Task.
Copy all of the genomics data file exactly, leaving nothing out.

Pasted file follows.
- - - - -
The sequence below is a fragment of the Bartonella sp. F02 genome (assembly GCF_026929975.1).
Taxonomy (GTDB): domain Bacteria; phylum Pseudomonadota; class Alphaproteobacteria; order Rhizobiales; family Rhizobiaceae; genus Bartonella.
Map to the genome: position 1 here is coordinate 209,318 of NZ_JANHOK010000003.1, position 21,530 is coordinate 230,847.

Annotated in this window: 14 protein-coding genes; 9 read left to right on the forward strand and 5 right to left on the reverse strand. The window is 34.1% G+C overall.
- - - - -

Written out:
The sequence below is a fragment of the Bartonella sp. F02 genome (assembly GCF_026929975.1).
Taxonomy (GTDB): domain Bacteria; phylum Pseudomonadota; class Alphaproteobacteria; order Rhizobiales; family Rhizobiaceae; genus Bartonella.
Map to the genome: position 1 here is coordinate 209,318 of NZ_JANHOK010000003.1, position 21,530 is coordinate 230,847.

Annotated in this window: 14 protein-coding genes; 9 read left to right on the forward strand and 5 right to left on the reverse strand. The window is 34.1% G+C overall.